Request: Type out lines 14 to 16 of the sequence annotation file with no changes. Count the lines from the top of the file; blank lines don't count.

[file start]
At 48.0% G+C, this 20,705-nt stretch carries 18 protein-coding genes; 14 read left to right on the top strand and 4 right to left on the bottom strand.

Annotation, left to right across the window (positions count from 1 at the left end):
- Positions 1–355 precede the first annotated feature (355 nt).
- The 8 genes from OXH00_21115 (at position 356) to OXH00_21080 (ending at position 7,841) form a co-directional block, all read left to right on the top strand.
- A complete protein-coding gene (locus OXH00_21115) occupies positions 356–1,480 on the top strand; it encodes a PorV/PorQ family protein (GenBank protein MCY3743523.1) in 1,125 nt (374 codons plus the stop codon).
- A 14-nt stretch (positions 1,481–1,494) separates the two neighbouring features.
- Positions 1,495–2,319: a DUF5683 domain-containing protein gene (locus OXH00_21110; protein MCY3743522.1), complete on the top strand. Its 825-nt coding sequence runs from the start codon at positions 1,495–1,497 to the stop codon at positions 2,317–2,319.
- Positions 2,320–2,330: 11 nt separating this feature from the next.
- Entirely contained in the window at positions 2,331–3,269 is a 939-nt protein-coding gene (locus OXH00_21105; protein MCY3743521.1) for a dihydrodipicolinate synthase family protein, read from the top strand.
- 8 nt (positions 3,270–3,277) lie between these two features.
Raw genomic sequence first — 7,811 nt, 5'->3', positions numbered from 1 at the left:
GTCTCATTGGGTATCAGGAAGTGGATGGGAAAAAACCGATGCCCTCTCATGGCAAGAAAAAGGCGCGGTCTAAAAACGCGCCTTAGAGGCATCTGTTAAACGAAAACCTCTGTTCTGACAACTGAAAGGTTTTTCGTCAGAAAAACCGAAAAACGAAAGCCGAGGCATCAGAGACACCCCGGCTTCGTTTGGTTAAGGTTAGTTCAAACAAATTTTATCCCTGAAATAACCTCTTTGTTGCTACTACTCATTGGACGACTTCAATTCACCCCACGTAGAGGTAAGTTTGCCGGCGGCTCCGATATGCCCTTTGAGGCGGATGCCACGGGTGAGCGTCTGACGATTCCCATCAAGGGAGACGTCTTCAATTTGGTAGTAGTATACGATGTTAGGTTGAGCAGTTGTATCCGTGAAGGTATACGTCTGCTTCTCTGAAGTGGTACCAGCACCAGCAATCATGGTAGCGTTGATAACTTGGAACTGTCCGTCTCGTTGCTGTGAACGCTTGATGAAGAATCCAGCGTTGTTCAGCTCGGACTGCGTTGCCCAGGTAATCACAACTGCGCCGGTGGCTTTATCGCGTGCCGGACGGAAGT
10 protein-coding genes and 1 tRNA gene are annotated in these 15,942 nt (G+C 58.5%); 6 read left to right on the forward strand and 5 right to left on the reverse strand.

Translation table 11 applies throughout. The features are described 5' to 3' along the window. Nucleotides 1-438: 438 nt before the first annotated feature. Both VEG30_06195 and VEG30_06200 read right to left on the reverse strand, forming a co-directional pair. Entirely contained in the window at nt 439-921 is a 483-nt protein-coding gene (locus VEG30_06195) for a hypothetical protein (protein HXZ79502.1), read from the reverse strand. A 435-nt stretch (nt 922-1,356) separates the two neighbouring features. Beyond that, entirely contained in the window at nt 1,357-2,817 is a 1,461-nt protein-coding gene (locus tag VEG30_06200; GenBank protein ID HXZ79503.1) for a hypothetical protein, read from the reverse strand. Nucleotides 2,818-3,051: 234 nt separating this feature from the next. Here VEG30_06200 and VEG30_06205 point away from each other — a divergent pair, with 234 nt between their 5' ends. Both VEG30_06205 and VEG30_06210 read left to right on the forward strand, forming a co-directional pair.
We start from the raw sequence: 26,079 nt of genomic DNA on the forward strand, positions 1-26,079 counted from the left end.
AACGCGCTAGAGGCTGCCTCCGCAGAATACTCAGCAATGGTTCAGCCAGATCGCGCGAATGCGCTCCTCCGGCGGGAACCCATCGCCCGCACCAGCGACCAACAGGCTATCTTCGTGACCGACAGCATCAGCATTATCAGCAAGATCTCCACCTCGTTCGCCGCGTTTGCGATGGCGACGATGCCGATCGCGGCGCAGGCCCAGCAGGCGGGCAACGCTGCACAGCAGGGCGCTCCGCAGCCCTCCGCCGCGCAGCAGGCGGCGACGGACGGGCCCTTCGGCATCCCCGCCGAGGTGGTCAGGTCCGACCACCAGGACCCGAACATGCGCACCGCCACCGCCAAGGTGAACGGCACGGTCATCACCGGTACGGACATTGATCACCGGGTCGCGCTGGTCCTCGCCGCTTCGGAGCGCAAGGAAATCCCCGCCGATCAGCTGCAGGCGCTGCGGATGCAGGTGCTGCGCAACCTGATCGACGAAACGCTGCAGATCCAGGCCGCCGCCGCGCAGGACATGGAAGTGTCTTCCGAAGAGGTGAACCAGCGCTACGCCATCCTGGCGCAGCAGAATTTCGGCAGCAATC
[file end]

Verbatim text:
Translation table 11 applies throughout. The features are described 5' to 3' along the window. Nucleotides 1-438: 438 nt before the first annotated feature. Both VEG30_06195 and VEG30_06200 read right to left on the reverse strand, forming a co-directional pair. Entirely contained in the window at nt 439-921 is a 483-nt protein-coding gene (locus VEG30_06195) for a hypothetical protein (protein HXZ79502.1), read from the reverse strand. A 435-nt stretch (nt 922-1,356) separates the two neighbouring features. Beyond that, entirely contained in the window at nt 1,357-2,817 is a 1,461-nt protein-coding gene (locus tag VEG30_06200; GenBank protein ID HXZ79503.1) for a hypothetical protein, read from the reverse strand. Nucleotides 2,818-3,051: 234 nt separating this feature from the next. Here VEG30_06200 and VEG30_06205 point away from each other — a divergent pair, with 234 nt between their 5' ends. Both VEG30_06205 and VEG30_06210 read left to right on the forward strand, forming a co-directional pair.
We start from the raw sequence: 26,079 nt of genomic DNA on the forward strand, positions 1-26,079 counted from the left end.
AACGCGCTAGAGGCTGCCTCCGCAGAATACTCAGCAATGGTTCAGCCAGATCGCGCGAATGCGCTCCTCCGGCGGGAACCCATCGCCCGCACCAGCGACCAACAGGCTATCTTCGTGACCGACAGCATCAGCATTATCAGCAAGATCTCCACCTCGTTCGCCGCGTTTGCGATGGCGACGATGCCGATCGCGGCGCAGGCCCAGCAGGCGGGCAACGCTGCACAGCAGGGCGCTCCGCAGCCCTCCGCCGCGCAGCAGGCGGCGACGGACGGGCCCTTCGGCATCCCCGCCGAGGTGGTCAGGTCCGACCACCAGGACCCGAACATGCGCACCGCCACCGCCAAGGTGAACGGCACGGTCATCACCGGTACGGACATTGATCACCGGGTCGCGCTGGTCCTCGCCGCTTCGGAGCGCAAGGAAATCCCCGCCGATCAGCTGCAGGCGCTGCGGATGCAGGTGCTGCGCAACCTGATCGACGAAACGCTGCAGATCCAGGCCGCCGCCGCGCAGGACATGGAAGTGTCTTCCGAAGAGGTGAACCAGCGCTACGCCATCCTGGCGCAGCAGAATTTCGGCAGCAATC